Published on January 28th, 2012 | by Charis Michelsen6
The Hiriko Project Presents a Foldable Electric Microcar
January 28th, 2012 by Charis Michelsen
I love two-seater electric microcars meant for city traffic—they’re efficient, adorable, and emissions-free. I’m quite happy to say that another one was unveiled in Brussels this week. The Hiriko is a tiny (and super cute) electric prototype with a little bit of a twist—the little city car can actually be folded to reach a length of just 59” while parked.
What Do You Mean, No Parking Spaces
Anyone who’s ever driven anywhere in a major city has had trouble finding a parking spot; the bigger the car, the worse it is. (It doesn’t help if you, like me, aren’t particularly good at parallel parking to begin with.) The Hiriko solves that problem pretty handily with its nifty little folding feature—at less than five feet long, it can fit into a space half the size even a compact car needs. Check out the picture to see how the folding works: To get in and out of the microcar, the driver can fold up the windshield to climb in and out the front in a move reminiscent of the Italian Isetta. Pushing the four-wheel-drive car to a maximum speed of 59 mph are four electric motors. There’s no word on what the range is yet, but the Hiriko isn’t exactly expensive for an EV; it’s supposed to hit the market at the end of next year for $16,500 USD.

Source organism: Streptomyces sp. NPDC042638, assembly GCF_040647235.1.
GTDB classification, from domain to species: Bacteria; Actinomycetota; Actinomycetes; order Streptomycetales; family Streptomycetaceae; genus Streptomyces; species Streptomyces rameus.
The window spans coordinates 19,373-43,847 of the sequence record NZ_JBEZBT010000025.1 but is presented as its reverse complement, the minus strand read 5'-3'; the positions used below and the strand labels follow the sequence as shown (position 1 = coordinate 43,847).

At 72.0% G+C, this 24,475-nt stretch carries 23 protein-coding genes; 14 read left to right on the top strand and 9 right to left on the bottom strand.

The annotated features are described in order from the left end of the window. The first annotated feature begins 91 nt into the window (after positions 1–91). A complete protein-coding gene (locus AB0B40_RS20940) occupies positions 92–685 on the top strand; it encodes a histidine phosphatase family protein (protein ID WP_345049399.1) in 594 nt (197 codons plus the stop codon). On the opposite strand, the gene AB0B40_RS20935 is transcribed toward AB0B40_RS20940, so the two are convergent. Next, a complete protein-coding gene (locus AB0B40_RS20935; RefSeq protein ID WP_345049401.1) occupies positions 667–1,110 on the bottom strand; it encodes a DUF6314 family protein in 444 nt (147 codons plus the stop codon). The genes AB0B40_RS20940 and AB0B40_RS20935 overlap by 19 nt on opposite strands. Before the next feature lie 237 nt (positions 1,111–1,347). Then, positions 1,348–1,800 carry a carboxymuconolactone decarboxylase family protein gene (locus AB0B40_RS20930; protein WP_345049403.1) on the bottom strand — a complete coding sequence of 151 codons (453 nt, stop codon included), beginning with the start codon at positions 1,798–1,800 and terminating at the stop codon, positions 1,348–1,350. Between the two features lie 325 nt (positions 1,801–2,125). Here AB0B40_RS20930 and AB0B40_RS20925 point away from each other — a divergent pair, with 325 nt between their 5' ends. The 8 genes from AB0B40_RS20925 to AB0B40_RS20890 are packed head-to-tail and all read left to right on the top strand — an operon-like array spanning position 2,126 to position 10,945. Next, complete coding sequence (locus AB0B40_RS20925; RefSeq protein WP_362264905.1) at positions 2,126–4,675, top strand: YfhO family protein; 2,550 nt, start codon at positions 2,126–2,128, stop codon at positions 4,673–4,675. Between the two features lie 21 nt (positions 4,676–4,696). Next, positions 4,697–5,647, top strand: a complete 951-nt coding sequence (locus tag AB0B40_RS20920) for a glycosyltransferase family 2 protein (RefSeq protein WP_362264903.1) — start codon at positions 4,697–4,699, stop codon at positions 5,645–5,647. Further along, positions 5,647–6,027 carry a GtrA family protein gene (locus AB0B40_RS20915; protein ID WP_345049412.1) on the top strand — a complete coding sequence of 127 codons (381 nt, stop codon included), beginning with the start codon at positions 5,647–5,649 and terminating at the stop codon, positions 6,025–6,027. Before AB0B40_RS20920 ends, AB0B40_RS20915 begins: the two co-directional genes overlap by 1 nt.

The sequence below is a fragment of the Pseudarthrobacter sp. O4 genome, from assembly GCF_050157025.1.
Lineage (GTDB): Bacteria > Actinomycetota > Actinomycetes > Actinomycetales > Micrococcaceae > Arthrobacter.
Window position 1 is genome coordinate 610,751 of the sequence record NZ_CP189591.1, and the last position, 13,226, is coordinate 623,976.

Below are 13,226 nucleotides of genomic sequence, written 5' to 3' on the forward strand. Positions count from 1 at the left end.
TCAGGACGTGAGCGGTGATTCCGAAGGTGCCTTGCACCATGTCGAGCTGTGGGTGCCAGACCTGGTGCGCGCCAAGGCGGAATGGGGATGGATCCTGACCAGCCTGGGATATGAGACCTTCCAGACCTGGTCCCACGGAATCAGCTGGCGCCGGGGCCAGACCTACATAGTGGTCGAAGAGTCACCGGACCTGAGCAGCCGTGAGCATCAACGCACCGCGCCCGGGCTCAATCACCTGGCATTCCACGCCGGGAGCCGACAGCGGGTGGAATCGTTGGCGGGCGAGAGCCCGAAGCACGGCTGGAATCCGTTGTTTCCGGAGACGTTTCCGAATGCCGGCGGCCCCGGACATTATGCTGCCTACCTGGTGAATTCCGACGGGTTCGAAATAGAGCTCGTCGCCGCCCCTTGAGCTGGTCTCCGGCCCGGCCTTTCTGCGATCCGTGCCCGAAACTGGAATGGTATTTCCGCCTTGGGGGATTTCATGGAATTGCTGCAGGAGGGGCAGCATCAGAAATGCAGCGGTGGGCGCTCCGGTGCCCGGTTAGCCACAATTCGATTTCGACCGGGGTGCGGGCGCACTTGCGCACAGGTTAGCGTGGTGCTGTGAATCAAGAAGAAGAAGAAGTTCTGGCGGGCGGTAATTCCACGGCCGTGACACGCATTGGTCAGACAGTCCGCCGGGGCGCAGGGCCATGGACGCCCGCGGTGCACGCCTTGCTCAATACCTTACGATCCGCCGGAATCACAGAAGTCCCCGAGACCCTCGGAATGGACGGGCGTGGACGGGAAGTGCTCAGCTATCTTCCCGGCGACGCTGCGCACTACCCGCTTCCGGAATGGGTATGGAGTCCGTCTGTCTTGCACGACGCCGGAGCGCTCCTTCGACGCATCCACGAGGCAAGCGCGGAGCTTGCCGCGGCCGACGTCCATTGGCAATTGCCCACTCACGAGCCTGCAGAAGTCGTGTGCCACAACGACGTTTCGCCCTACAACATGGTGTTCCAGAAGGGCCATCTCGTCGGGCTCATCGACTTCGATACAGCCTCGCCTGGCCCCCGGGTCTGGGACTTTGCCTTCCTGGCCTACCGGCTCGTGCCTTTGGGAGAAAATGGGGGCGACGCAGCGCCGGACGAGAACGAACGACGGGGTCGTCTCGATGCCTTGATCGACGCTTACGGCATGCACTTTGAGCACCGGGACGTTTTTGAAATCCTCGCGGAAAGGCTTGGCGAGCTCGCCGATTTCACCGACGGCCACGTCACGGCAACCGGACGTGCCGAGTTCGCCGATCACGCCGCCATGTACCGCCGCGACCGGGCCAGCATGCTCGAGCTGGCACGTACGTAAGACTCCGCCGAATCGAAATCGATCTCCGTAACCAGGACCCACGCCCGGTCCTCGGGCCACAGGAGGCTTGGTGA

Public Support Goes A Long Way
The Hiriko prototype was funded by the EU, then designed and built by a consortium in the Basque country of Spain. EU Commission President Jose Manuel Barroso endorsed the car at its unveiling, as reported by Auto Motor und Sport:
“This is a successful example of how to combat air pollution while taking business requirements such as city mobility into consideration.”
The companies in the consortium, for the curious, include Guardian (glass components), Maser-MIC (electronics), Forging Products (chassis), TMA (structure and front door), Sapa Placencia (drive by wire system and steering wheel), Ingeinnova (providing the assembly plant), and Basque Robot Wheels (wheels, of course).
More information is available at the Hiriko Project.
Questions or comments? Let us know below.
Source: Auto Motor und Sport | Images: Hiriko Project.
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